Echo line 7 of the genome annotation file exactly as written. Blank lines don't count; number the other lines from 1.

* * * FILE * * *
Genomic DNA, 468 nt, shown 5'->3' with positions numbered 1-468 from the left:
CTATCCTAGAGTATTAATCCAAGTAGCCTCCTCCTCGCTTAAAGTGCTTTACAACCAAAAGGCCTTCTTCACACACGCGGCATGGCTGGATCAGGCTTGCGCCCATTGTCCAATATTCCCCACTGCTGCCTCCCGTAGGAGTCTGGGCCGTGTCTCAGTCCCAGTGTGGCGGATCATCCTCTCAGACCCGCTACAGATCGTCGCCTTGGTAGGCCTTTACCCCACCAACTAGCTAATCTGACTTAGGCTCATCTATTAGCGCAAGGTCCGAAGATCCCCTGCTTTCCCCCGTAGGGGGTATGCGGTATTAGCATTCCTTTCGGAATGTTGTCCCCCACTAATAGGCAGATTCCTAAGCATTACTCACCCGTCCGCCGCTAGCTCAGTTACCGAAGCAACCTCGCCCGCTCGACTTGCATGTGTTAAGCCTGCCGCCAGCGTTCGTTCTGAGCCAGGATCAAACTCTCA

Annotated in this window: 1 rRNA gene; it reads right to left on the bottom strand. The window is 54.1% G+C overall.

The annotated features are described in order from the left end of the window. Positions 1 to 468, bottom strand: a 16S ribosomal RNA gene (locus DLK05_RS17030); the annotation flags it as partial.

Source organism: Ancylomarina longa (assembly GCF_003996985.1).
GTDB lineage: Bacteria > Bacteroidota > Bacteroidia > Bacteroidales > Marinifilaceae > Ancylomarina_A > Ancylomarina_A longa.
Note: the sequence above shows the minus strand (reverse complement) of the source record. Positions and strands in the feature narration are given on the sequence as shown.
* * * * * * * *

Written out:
Note: the sequence above shows the minus strand (reverse complement) of the source record. Positions and strands in the feature narration are given on the sequence as shown.